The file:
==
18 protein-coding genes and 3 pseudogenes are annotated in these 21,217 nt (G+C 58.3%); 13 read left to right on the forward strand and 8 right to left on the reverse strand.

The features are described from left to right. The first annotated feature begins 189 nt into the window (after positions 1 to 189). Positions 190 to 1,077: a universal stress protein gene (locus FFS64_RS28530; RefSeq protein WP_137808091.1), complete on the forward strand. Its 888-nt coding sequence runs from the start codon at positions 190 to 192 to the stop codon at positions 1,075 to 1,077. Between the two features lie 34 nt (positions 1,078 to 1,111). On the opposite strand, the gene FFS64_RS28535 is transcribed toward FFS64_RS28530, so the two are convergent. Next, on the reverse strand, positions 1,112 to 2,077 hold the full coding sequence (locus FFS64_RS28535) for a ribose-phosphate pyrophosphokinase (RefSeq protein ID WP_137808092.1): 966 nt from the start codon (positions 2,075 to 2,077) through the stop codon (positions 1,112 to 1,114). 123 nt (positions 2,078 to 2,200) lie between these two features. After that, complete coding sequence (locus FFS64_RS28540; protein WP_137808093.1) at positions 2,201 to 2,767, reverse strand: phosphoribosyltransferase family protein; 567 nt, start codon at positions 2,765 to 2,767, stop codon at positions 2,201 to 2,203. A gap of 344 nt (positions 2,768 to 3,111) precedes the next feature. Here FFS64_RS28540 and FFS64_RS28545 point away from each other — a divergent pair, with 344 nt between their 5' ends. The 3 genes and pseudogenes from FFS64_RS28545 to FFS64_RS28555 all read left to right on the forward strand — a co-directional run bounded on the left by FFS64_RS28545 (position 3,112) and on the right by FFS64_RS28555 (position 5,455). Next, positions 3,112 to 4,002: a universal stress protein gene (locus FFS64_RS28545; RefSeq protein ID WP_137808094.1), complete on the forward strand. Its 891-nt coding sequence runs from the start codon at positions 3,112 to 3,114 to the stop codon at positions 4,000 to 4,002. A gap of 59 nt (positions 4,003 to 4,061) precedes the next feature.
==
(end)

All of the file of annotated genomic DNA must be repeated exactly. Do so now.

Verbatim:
18 protein-coding genes and 3 pseudogenes are annotated in these 21,217 nt (G+C 58.3%); 13 read left to right on the forward strand and 8 right to left on the reverse strand.

The features are described from left to right. The first annotated feature begins 189 nt into the window (after positions 1 to 189). Positions 190 to 1,077: a universal stress protein gene (locus FFS64_RS28530; RefSeq protein WP_137808091.1), complete on the forward strand. Its 888-nt coding sequence runs from the start codon at positions 190 to 192 to the stop codon at positions 1,075 to 1,077. Between the two features lie 34 nt (positions 1,078 to 1,111). On the opposite strand, the gene FFS64_RS28535 is transcribed toward FFS64_RS28530, so the two are convergent. Next, on the reverse strand, positions 1,112 to 2,077 hold the full coding sequence (locus FFS64_RS28535) for a ribose-phosphate pyrophosphokinase (RefSeq protein ID WP_137808092.1): 966 nt from the start codon (positions 2,075 to 2,077) through the stop codon (positions 1,112 to 1,114). 123 nt (positions 2,078 to 2,200) lie between these two features. After that, complete coding sequence (locus FFS64_RS28540; protein WP_137808093.1) at positions 2,201 to 2,767, reverse strand: phosphoribosyltransferase family protein; 567 nt, start codon at positions 2,765 to 2,767, stop codon at positions 2,201 to 2,203. A gap of 344 nt (positions 2,768 to 3,111) precedes the next feature. Here FFS64_RS28540 and FFS64_RS28545 point away from each other — a divergent pair, with 344 nt between their 5' ends. The 3 genes and pseudogenes from FFS64_RS28545 to FFS64_RS28555 all read left to right on the forward strand — a co-directional run bounded on the left by FFS64_RS28545 (position 3,112) and on the right by FFS64_RS28555 (position 5,455). Next, positions 3,112 to 4,002: a universal stress protein gene (locus FFS64_RS28545; RefSeq protein ID WP_137808094.1), complete on the forward strand. Its 891-nt coding sequence runs from the start codon at positions 3,112 to 3,114 to the stop codon at positions 4,000 to 4,002. A gap of 59 nt (positions 4,003 to 4,061) precedes the next feature.